Parasite transporters can be characterised in situ, although this can be difficult because of the complex multi-membrane nature of intracellular parasites and the variety of transporters that function in a single membrane. Therefore, heterologous expression systems are often used (Box 1). Transport can be measured using several different techniques, including radiotracers, biosensors, and electrophysiological approaches [6]. Transporters can be characterised in the same way as enzymes (albeit measuring transport rates rather than rates of chemical reactions) and can conform to Michaelis–Menten kinetics. However, it is important that interpretation of transport data is not confounded by metabolism of the solutes being studied, as this can lead to rate-limiting steps in metabolism being measured instead of kinetics of transport [8].

Box 1.
Heterologous expression systems.

Heterologous expression systems provide less-complicated environments in which to characterise proteins. They are a powerful and often necessary approach for the study of transport proteins, particularly those from organisms that are challenging to work with, such as intracellular parasites. Once expression of a transporter of interest in a heterologous system has been achieved (by either transfection or injection of RNA), the system (as a whole, as single cells or as membrane/vesicular preparations) can be used to characterise function, with various methodologies. Cell-free systems have also been developed [92]. However, it is important to note that information derived from expression systems may not always relate to how transporters may function in their native environments. For example, they may not localise to the same region or there may be differential post-translational effects.

Xenopus oocytes (frog's eggs) are an attractive expression system for quantifying transport activity, particularly (although not exclusively) if the transporter of interest localises to the plasma membrane (e.g. PfHT; [54]). They provide a relatively straightforward means for electrophysiological approaches and tracer transport experiments following transient expression by RNA injection [93]. Furthermore, a general low background level of endogenous transport activity is often a major advantage.

Another attractive whole-cell heterologous expression system is the highly characterised and genetically amenable yeast, Saccharomyces cerevisiae. In particular, the availability of yeast mutants lacking a particular transport pathway provide systems for phenotype rescue following expression of a foreign transporter. For example, S. cerevisiae has three main Ca2+ transport pathways that accumulate Ca2+ into internal stores and can provide tolerance to excess Ca2+: a Ca2+-ATPase (PMC1) and a Ca2+/H+ exchanger (VCX1) present at the vacuolar membrane, and a Ca2+-ATPase (PMR1) present at the endoplasmic reticulum. When one or more of these Ca2+ transporters are deleted, the yeast cannot grow on high concentrations of Ca2+ in the growth medium [94,95]. Mutant yeast lines with these transporters deleted have been used for successful functional validation of Ca2+-ATPases (e.g. PfATP6; [37]).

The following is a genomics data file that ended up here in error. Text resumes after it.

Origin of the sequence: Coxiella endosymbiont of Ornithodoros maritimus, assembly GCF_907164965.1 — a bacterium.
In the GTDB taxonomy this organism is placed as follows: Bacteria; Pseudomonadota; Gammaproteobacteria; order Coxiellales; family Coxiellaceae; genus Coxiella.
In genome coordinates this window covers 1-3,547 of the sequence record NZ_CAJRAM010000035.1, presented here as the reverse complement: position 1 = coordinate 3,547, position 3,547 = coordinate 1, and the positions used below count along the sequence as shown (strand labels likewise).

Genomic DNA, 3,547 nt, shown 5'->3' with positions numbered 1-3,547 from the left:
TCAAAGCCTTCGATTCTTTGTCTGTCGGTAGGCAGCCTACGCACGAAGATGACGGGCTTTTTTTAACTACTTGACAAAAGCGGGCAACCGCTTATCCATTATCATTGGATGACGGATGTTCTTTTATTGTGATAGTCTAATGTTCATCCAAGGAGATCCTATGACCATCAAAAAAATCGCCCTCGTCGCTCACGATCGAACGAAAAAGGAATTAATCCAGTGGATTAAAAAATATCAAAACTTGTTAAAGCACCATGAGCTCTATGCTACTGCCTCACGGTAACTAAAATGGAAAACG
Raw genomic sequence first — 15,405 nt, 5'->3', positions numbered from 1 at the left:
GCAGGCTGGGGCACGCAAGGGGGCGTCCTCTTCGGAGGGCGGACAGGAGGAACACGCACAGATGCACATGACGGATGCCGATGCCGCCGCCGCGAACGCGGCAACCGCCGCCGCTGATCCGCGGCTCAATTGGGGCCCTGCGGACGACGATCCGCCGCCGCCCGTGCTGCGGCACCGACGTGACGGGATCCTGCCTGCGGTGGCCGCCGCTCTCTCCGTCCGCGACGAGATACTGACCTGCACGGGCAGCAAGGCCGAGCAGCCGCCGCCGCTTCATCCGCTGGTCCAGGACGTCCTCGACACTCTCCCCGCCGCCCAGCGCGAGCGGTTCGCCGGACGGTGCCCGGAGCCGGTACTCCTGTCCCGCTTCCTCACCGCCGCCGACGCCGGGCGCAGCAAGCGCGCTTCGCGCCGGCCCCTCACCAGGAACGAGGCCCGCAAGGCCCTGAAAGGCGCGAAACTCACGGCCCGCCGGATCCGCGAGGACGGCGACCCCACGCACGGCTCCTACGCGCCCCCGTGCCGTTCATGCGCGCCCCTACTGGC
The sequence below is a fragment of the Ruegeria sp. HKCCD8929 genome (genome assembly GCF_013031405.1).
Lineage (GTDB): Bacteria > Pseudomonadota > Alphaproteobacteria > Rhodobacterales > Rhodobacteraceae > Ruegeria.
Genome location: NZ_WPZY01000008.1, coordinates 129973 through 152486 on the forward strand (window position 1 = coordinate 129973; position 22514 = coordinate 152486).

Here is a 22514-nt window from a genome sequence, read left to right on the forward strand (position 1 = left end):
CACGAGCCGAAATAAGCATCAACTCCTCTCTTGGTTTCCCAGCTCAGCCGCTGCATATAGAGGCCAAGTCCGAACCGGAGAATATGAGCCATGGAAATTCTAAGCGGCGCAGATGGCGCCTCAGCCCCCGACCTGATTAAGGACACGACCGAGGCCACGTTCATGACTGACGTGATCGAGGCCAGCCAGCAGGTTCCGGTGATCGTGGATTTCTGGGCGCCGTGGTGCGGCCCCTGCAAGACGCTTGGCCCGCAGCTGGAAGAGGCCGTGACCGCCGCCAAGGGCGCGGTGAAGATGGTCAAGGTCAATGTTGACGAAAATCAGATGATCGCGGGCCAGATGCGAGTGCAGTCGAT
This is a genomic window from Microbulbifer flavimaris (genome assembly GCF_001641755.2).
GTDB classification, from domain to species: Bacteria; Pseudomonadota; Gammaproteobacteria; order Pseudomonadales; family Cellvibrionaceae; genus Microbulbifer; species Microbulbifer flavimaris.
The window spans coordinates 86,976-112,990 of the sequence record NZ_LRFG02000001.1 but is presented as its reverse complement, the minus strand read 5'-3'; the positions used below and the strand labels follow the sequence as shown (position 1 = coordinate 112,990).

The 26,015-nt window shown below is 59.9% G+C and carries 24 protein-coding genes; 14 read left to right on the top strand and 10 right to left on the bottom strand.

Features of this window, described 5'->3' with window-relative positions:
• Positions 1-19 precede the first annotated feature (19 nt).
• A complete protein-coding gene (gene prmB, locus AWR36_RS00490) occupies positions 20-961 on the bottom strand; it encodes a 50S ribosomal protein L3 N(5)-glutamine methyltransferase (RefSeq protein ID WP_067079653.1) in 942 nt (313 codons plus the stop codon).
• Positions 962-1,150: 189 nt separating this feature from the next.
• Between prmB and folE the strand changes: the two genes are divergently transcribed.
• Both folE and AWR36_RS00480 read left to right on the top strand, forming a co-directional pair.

New discoveries

The essential Plasmodium permeome

In the case of Plasmodium falciparum parasites, just over 140 known and putative transporter sequences have been identified and are collectively termed the Plasmodium ‘permeome’ [9,10]. This is less than 3% of the ∼5300 gene sequences in plasmodia. This turns out to be a relatively small percentage compared with other organisms, although it is worth noting that ∼50% of the plasmodial genome still awaits annotation. Even so, the apparent lack of transporters in Plasmodium parasites suggests that there is little functional redundancy and reinforces their potential therapeutic possibilities [11]. Though not studied in as much detail in other apicomplexan parasites (see, for example, [12]), Toxoplasma has a greater number of transporters than Plasmodium (including within transporter classes), suggesting far more redundancy and thus fewer targeting opportunities. Interestingly, Cryptosporidium and Babesia parasites may have reduced numbers of transporters and/or transporter classes compared with Plasmodium (in this case, targeting opportunities could be increased due to less functional redundancy and/or decreased due to druggable transport classes not being present).

An important validation step to determine the therapeutic potential of a protein is to determine whether it is essential by gene disruption. While there has been a steady flow of studies that target single transport proteins (e.g. [13]), recent genome-wide essentiality studies in the mouse model of malaria, Plasmodium berghei (and Toxoplasma gondii [14,15]), and a large targeted gene knockout study in P. berghei [16] have increased greatly our understanding of the importance of transporters individually and as a family. Out of the identified transporters in Plasmodium parasites, gene disruption has been attempted in just over 100 (including the few previous studies in P. falciparum), with evidence that ∼33% are likely to be essential during the asexual erythrocyte stage. A further 21% of transporter gene knockouts produce slow-growing parasite phenotypes, while the remaining 46% are dispensable. In some cases, complete life-cycle studies have shown that many of those transporters that are not essential during the asexual erythrocyte stage are important at other life-cycle stages [16]. Therefore, it is clear that transporters play critical roles during the plasmodial life cycle and offer opportunities for therapeutic intervention.